June is Cataract Awareness Month! Did you know that cataracts most often occur as a natural result of aging? By age 80, 50% of people have some level of cataract development.
To effectively answer whether a patient can develop cataracts again after cataract removal surgery, we must first understand what cataracts are, how they develop and how cataract surgery works.
What are cataracts?
A cataract is the clouding of the eye due to the breakdown and subsequent clumping together of naturally occurring proteins within the eye lens. The lens becomes hazy, preventing light from being properly focused onto the retina, resulting in cloudy or blurred vision. A patient may also experience double vision, light sensitivity, glare, halos and/or color distortion.
Types of cataracts:
- Nuclear cataracts occur in the center of the lens
- Cortical cataracts occur as wedge-shaped spokes extending from the outside of the lens to the center
- Subcapsular cataracts occur at the back of the lens
Symptoms of cataracts:
- Blurred or dimmed vision (particularly at night)
- Cloudy vision
- Sensitivity to light and glare
- Visual distortions or “ghost images”
- Increased nearsightedness
- Difficulty reading or driving
Causes of cataracts:
- Age-related cataracts are the most common, resulting from a natural build-up of proteins in the lens.
- Congenital cataracts may be present at birth or developed during childhood.
- Secondary cataracts develop when other health or ophthalmologic conditions (such as diabetes) are present.
How does cataract surgery work?
During cataract removal surgery, the cataract-damaged lens is completely removed from the eye and replaced with an artificial lens, called an intraocular lens implant. This new artificial lens cannot develop a cataract. That means the patient will never have a cataract in that eye again. If surgery is successfully performed on both eyes, the patient will remain cataract free for life.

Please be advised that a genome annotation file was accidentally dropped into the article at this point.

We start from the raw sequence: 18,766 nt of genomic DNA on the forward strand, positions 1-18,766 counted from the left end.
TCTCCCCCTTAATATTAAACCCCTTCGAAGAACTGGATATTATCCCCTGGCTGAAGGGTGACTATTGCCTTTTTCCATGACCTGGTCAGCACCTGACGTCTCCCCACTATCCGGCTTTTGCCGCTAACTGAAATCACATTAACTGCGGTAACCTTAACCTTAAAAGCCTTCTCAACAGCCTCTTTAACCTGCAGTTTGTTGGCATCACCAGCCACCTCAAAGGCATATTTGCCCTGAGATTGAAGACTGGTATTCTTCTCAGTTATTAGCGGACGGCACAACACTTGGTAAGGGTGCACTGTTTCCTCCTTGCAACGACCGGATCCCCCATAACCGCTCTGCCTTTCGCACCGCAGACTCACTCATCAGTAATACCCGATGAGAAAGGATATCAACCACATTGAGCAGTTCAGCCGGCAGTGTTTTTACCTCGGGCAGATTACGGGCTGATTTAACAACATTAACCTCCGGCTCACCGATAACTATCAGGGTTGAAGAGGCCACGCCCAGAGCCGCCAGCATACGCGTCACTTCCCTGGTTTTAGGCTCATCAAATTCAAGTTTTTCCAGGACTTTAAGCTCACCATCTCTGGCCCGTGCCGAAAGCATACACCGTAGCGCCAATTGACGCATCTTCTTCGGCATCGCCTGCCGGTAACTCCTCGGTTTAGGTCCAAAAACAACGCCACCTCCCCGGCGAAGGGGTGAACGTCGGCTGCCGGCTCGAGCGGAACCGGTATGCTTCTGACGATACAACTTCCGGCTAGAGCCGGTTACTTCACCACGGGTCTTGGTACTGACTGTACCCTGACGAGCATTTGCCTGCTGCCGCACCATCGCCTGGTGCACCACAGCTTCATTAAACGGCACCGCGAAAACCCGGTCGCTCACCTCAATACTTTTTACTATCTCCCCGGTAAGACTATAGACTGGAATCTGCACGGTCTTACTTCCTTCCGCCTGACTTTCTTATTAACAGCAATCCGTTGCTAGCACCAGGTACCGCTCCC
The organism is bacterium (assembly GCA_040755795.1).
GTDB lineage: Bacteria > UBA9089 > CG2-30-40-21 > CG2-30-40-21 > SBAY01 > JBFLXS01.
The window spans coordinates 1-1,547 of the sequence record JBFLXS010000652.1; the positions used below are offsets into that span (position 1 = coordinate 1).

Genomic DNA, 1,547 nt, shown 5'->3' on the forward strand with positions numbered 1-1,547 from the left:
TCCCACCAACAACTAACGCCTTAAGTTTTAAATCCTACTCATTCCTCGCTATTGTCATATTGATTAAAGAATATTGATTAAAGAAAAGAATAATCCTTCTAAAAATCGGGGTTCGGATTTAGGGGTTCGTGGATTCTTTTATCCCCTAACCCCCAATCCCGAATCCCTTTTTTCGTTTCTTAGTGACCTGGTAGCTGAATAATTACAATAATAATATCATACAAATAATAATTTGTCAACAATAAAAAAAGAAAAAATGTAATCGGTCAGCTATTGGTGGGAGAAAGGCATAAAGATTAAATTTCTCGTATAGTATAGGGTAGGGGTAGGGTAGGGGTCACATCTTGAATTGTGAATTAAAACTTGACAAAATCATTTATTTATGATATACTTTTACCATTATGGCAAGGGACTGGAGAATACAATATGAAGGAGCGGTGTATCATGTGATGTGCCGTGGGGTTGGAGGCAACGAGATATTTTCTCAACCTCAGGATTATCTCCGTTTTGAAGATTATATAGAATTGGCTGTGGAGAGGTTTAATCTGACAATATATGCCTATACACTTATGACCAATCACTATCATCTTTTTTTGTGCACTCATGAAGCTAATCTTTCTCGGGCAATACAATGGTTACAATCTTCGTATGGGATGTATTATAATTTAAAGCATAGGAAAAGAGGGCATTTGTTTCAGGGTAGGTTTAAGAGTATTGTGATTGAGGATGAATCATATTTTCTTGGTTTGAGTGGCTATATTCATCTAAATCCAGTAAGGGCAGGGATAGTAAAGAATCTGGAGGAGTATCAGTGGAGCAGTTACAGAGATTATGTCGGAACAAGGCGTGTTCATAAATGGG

Some people confuse “secondary cataracts” for the return of cataracts, but they are not the same. Secondary cataracts, also known as posterior capsule opacification, sometimes develop months or years after cataract surgery, or from other ophthalmologic conditions (such as diabetes).
With secondary cataracts, it’s not the eye lens that becomes clouded, rather it’s the thin membrane called the eye capsule that holds the lens in place. Clumping proteins on the back side of the capsule create a thin layer of scar-like tissue, producing symptoms very similar to cataracts.
Thankfully, treating secondary cataracts is relatively simple and completely painless. Your Northwest Eye ophthalmologist uses a specialized laser to make a small opening in the back side of the lens capsule. This allows lights to pass once again uninhibited to the retina, restoring normal vision function. After this correction, secondary cataracts are highly unlikely to ever require additional treatment.
If you’re considering cataract surgery, or think you may be experiencing cataracts, Be Eye Wise and contact Northwest Eye today at 763-416-7600. Our experts can answer any questions you may have and will gladly schedule a consultation to discuss your specific vision needs.